In 2004, Jan Favero Chambers of Logan, Utah, woke from a hysterectomy in the worst pain she had ever experienced: “I felt as if my whole body was plugged into an electric socket.”
For the next 16 months, the of five children ages 12 and up, lay in a fetal position on her bed, except for visits to specialists—neurologist, gastroenterologist, psychologist—until finally her family doctor sent her to a rheumatologist. You have fibromyalgia, he told her. A condition characterized by body-wide pain and fatigue that affects five million Americans, fibromyalgia (aka fibro) is typically treated with exercise, stress relief and medications like antidepressants and anticonvulsants.
Many doctors believe that genetics, trauma and stress play a role in causing fibro by increasing the sensitivity of the central nervous system. Jan, now 57, believes she had symptoms for years, the result, she thinks, of multiple car accidents, culminating in increased spinal stress during her hysterectomy.
Jan, whose case was extreme, fought back through chiropractic and orthopedic treatments designed to reduce the muscular knots in her back and realign her spine, reducing compression in her neck and spinal cord. She added stretching exercises to lengthen muscles, helping correct pressure-inducing posture. She also began working out daily on a treadmill, increasing from two minutes at 2.5 miles per hour to 22 minutes at almost twice that speed.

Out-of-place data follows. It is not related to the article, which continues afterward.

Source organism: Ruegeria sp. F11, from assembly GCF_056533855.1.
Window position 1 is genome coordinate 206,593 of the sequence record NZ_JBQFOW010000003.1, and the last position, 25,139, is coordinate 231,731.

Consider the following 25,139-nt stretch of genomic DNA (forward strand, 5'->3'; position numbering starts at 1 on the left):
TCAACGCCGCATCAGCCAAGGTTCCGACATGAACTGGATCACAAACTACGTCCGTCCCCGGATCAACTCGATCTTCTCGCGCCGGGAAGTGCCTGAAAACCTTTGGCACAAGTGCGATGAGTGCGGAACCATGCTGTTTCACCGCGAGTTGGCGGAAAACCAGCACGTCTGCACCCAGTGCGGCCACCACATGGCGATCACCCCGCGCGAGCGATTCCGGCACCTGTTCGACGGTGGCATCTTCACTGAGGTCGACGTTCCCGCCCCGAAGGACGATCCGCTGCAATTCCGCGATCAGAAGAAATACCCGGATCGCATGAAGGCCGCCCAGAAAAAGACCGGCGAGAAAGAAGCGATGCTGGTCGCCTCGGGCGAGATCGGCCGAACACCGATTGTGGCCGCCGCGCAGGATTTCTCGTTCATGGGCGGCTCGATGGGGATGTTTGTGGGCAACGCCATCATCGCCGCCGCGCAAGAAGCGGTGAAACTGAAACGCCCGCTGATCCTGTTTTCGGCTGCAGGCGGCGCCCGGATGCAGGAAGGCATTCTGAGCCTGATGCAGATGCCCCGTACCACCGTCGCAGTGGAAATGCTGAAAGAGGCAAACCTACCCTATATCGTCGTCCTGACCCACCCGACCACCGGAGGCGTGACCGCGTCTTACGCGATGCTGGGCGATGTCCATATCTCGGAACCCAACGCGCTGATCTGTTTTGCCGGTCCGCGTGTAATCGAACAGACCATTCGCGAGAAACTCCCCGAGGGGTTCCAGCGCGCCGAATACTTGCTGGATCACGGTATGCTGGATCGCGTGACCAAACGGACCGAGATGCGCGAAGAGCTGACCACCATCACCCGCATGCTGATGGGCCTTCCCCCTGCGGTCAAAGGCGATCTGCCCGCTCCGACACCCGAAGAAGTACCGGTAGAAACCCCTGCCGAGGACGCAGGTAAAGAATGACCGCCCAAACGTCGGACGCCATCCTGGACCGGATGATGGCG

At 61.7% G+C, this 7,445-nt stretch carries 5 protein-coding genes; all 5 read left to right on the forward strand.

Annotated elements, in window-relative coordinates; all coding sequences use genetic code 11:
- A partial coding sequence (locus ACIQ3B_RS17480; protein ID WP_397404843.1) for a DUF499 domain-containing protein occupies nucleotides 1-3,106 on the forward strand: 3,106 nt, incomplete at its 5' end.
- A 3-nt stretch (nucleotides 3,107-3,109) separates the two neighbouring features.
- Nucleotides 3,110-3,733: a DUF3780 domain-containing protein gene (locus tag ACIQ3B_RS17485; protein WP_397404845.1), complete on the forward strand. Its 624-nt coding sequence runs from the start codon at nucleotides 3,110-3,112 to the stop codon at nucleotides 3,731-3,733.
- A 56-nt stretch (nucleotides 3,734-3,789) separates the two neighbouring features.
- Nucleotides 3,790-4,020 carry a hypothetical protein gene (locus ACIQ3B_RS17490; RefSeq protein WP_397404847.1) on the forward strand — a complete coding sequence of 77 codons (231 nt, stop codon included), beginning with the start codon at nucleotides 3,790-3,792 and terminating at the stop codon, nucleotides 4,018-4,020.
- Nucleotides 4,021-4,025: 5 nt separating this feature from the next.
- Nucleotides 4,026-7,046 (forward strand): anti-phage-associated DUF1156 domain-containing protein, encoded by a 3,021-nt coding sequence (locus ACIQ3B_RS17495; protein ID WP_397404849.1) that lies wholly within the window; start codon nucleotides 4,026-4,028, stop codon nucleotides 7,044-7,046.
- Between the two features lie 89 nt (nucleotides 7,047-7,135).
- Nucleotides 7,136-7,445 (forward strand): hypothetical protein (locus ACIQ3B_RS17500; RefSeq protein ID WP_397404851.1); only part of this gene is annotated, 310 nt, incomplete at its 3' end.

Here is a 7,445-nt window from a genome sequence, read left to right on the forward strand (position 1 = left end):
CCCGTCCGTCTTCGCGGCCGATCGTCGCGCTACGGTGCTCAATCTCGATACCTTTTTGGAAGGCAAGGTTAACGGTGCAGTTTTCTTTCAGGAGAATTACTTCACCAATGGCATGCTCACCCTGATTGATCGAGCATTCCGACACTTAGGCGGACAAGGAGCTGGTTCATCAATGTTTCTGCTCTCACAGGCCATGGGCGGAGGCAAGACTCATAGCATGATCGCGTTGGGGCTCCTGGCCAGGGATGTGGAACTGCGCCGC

As important, in 2007, she started training as a fibro pain advocate through the National Fibromyalgia Association’s Leaders Against Pain program.
“I came home from training and founded the first Utah Fibromyalgia Association,” Jan says. “I needed to talk to other people with fibromyalgia. The first meeting was just me, nine people and the balloons” decorating the room.
She was on a roll: In November, 2008, she founded the Center for Understanding ,Research and Education of Fibromyalgia (CURE FM), now the National Fibromyalgia and Chronic Pain Association.
“Knowing what pain did to me and my family, I could not go back to a job that didn’t help people in pain,” says the former part-time office manager. “I’m like a kid learning to read: You can’t go back on that.”